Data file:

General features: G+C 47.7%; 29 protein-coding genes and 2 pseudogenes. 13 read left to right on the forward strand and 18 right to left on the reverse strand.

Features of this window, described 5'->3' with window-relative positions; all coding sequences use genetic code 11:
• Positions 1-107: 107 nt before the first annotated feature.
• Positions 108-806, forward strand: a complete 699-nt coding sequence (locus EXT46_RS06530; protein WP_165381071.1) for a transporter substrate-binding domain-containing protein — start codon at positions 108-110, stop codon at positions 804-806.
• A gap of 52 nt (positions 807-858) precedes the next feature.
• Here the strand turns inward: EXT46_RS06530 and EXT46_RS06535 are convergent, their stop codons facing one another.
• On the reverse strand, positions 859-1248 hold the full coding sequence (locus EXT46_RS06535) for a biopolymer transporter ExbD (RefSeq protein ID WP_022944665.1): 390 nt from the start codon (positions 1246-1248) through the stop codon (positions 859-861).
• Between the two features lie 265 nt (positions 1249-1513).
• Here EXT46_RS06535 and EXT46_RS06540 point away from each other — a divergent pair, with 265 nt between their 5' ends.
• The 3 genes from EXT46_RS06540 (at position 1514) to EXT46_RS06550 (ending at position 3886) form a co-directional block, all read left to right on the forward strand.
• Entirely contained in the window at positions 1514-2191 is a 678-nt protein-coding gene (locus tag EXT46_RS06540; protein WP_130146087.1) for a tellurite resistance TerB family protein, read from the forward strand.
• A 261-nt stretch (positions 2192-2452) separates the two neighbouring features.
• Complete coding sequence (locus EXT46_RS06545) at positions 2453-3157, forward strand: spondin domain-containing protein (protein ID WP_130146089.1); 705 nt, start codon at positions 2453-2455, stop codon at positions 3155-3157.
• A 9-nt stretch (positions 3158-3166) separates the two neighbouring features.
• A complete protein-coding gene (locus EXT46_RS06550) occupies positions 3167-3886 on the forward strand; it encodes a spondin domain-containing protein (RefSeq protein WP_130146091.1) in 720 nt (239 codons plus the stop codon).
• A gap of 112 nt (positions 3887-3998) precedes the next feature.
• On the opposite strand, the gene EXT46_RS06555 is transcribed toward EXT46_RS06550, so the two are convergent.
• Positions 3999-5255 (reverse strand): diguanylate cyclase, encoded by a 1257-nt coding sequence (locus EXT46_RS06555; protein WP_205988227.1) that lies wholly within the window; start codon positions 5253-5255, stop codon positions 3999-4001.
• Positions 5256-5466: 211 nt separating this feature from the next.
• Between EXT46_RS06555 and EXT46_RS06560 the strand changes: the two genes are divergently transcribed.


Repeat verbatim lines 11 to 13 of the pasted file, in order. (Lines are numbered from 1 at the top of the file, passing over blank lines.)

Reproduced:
• Entirely contained in the window at positions 1514-2191 is a 678-nt protein-coding gene (locus tag EXT46_RS06540; protein WP_130146087.1) for a tellurite resistance TerB family protein, read from the forward strand.
• A 261-nt stretch (positions 2192-2452) separates the two neighbouring features.
• Complete coding sequence (locus EXT46_RS06545) at positions 2453-3157, forward strand: spondin domain-containing protein (protein ID WP_130146089.1); 705 nt, start codon at positions 2453-2455, stop codon at positions 3155-3157.